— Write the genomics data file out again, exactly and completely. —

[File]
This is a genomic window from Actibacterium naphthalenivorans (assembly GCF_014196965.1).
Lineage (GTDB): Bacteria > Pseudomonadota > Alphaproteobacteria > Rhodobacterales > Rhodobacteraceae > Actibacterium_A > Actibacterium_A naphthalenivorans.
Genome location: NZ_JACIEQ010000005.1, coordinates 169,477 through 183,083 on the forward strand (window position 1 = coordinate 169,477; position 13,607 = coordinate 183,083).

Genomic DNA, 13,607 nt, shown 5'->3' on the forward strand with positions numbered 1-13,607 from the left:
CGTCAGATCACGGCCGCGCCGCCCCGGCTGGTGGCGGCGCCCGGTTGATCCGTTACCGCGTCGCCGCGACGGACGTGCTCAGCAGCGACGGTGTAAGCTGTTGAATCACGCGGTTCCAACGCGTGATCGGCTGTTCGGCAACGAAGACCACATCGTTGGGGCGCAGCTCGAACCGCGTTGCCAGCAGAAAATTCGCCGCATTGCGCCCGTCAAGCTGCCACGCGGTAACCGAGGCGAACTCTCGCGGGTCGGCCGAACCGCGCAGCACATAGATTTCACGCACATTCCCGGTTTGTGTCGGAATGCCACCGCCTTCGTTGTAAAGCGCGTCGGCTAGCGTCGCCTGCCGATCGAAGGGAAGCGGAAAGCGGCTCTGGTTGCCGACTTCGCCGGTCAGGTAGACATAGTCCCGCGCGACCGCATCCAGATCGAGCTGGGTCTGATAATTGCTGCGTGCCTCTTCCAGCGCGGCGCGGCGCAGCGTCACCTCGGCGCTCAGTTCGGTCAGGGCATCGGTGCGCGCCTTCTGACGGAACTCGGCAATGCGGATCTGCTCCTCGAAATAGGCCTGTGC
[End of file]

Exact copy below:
This is a genomic window from Actibacterium naphthalenivorans (assembly GCF_014196965.1).
Lineage (GTDB): Bacteria > Pseudomonadota > Alphaproteobacteria > Rhodobacterales > Rhodobacteraceae > Actibacterium_A > Actibacterium_A naphthalenivorans.
Genome location: NZ_JACIEQ010000005.1, coordinates 169,477 through 183,083 on the forward strand (window position 1 = coordinate 169,477; position 13,607 = coordinate 183,083).

Genomic DNA, 13,607 nt, shown 5'->3' on the forward strand with positions numbered 1-13,607 from the left:
CGTCAGATCACGGCCGCGCCGCCCCGGCTGGTGGCGGCGCCCGGTTGATCCGTTACCGCGTCGCCGCGACGGACGTGCTCAGCAGCGACGGTGTAAGCTGTTGAATCACGCGGTTCCAACGCGTGATCGGCTGTTCGGCAACGAAGACCACATCGTTGGGGCGCAGCTCGAACCGCGTTGCCAGCAGAAAATTCGCCGCATTGCGCCCGTCAAGCTGCCACGCGGTAACCGAGGCGAACTCTCGCGGGTCGGCCGAACCGCGCAGCACATAGATTTCACGCACATTCCCGGTTTGTGTCGGAATGCCACCGCCTTCGTTGTAAAGCGCGTCGGCTAGCGTCGCCTGCCGATCGAAGGGAAGCGGAAAGCGGCTCTGGTTGCCGACTTCGCCGGTCAGGTAGACATAGTCCCGCGCGACCGCATCCAGATCGAGCTGGGTCTGATAATTGCTGCGTGCCTCTTCCAGCGCGGCGCGGCGCAGCGTCACCTCGGCGCTCAGTTCGGTCAGGGCATCGGTGCGCGCCTTCTGACGGAACTCGGCAATGCGGATCTGCTCCTCGAAATAGGCCTGTGC